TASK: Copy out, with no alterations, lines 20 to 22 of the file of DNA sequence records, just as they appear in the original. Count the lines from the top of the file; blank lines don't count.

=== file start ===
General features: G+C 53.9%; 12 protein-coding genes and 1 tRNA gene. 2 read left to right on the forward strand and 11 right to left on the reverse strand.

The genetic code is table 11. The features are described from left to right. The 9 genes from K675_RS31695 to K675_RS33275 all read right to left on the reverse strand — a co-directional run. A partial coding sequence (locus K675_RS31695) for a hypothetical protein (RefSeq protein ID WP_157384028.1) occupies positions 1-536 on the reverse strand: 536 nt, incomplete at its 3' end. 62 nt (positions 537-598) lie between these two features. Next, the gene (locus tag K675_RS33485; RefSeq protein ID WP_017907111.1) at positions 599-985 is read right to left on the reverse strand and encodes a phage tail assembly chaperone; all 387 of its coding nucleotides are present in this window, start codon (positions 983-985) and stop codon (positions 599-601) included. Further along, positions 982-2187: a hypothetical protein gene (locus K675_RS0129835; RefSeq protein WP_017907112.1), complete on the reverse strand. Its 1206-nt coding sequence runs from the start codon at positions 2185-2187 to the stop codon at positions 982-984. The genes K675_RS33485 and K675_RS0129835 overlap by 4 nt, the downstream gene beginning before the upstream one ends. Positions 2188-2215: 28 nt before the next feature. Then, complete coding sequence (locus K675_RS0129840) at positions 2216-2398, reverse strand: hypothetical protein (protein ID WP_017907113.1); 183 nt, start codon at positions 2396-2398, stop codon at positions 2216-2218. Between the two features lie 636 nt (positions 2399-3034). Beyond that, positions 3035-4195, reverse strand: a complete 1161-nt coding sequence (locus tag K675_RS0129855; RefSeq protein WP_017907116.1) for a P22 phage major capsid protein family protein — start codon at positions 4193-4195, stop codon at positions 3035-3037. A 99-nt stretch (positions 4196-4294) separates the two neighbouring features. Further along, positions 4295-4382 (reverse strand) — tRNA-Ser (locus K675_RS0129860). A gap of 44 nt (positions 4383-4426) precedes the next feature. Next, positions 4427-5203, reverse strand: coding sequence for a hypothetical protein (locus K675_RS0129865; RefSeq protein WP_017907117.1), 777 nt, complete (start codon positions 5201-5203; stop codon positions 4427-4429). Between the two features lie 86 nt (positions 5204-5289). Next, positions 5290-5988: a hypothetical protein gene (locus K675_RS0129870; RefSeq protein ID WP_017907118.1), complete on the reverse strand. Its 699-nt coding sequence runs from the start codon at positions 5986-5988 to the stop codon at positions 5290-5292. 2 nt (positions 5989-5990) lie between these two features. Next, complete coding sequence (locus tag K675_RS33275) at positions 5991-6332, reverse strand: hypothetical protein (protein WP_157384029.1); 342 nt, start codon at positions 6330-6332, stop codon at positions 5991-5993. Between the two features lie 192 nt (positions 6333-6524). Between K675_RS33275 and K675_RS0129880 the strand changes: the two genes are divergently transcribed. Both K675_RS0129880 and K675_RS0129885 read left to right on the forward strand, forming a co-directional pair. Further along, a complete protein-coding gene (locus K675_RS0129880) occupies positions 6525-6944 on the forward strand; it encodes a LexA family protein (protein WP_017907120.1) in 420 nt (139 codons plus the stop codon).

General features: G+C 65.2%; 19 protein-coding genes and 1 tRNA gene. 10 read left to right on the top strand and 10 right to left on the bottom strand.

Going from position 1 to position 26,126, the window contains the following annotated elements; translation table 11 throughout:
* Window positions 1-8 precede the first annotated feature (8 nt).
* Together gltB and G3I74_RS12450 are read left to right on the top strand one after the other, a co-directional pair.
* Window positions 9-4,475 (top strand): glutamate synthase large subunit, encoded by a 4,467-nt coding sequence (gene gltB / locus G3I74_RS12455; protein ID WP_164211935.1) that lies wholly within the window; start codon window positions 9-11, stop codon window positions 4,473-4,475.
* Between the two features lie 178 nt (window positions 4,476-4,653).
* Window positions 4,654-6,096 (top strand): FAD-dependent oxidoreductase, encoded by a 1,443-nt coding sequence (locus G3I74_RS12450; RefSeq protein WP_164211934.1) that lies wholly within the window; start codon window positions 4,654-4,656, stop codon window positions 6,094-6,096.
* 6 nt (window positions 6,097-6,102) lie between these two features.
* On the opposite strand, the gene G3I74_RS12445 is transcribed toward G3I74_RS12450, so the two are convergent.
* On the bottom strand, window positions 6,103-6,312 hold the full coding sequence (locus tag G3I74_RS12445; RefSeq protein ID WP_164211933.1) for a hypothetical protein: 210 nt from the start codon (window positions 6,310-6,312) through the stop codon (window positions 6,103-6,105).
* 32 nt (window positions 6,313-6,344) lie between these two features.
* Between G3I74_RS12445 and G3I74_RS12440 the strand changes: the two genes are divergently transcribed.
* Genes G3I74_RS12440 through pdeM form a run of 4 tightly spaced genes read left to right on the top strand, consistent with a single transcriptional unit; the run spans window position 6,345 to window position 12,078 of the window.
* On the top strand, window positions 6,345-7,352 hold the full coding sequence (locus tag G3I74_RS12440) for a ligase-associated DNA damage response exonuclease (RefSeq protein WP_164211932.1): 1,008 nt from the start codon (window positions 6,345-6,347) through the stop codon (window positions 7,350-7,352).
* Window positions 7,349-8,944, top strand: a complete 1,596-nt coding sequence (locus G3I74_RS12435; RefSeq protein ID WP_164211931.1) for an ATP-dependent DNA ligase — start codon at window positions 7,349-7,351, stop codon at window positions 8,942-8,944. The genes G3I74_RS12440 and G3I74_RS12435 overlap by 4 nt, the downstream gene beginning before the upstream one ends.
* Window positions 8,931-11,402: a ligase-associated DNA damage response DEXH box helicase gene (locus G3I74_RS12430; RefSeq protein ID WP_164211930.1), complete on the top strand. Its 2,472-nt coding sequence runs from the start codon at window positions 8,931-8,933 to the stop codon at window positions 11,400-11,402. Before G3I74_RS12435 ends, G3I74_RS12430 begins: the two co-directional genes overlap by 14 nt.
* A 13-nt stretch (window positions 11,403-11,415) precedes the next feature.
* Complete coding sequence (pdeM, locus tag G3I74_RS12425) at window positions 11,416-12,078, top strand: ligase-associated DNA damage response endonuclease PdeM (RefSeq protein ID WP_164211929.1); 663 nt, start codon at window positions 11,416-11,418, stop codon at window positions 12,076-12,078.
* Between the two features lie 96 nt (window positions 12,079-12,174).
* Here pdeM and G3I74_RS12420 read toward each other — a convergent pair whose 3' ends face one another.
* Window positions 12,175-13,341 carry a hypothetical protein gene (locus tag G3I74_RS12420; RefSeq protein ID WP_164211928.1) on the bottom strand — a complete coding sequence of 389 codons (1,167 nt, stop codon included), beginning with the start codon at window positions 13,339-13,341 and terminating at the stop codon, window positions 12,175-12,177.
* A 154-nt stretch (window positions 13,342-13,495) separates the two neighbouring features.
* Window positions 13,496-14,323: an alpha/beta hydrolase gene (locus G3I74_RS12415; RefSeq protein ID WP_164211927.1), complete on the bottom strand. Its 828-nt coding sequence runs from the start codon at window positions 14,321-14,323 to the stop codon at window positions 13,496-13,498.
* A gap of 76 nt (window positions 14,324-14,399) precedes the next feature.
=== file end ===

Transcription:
* Complete coding sequence (pdeM, locus tag G3I74_RS12425) at window positions 11,416-12,078, top strand: ligase-associated DNA damage response endonuclease PdeM (RefSeq protein ID WP_164211929.1); 663 nt, start codon at window positions 11,416-11,418, stop codon at window positions 12,076-12,078.
* Between the two features lie 96 nt (window positions 12,079-12,174).
* Here pdeM and G3I74_RS12420 read toward each other — a convergent pair whose 3' ends face one another.